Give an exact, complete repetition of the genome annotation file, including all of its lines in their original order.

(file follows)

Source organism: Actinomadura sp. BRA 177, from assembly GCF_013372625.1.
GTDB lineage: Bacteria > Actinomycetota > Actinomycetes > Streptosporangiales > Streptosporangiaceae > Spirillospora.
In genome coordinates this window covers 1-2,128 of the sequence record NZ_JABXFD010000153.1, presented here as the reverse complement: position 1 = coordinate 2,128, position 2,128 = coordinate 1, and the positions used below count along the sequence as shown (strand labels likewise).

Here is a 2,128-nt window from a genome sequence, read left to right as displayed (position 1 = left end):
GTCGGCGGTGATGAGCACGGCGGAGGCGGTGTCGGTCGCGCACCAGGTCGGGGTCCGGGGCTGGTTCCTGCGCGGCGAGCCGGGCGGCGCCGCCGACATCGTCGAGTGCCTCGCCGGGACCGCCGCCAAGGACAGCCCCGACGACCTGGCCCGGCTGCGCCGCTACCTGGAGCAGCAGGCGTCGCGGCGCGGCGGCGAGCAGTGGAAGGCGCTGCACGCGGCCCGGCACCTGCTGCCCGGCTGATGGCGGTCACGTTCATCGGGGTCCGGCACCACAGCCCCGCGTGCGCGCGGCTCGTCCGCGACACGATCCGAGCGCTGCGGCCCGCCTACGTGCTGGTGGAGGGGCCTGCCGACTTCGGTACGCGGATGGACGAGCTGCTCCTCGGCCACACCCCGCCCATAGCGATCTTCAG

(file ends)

Source organism: Actinomadura sp. BRA 177, from assembly GCF_013372625.1.
GTDB lineage: Bacteria > Actinomycetota > Actinomycetes > Streptosporangiales > Streptosporangiaceae > Spirillospora.
In genome coordinates this window covers 1-2,128 of the sequence record NZ_JABXFD010000153.1, presented here as the reverse complement: position 1 = coordinate 2,128, position 2,128 = coordinate 1, and the positions used below count along the sequence as shown (strand labels likewise).

Here is a 2,128-nt window from a genome sequence, read left to right as displayed (position 1 = left end):
GTCGGCGGTGATGAGCACGGCGGAGGCGGTGTCGGTCGCGCACCAGGTCGGGGTCCGGGGCTGGTTCCTGCGCGGCGAGCCGGGCGGCGCCGCCGACATCGTCGAGTGCCTCGCCGGGACCGCCGCCAAGGACAGCCCCGACGACCTGGCCCGGCTGCGCCGCTACCTGGAGCAGCAGGCGTCGCGGCGCGGCGGCGAGCAGTGGAAGGCGCTGCACGCGGCCCGGCACCTGCTGCCCGGCTGATGGCGGTCACGTTCATCGGGGTCCGGCACCACAGCCCCGCGTGCGCGCGGCTCGTCCGCGACACGATCCGAGCGCTGCGGCCCGCCTACGTGCTGGTGGAGGGGCCTGCCGACTTCGGTACGCGGATGGACGAGCTGCTCCTCGGCCACACCCCGCCCATAGCGATCTTCAG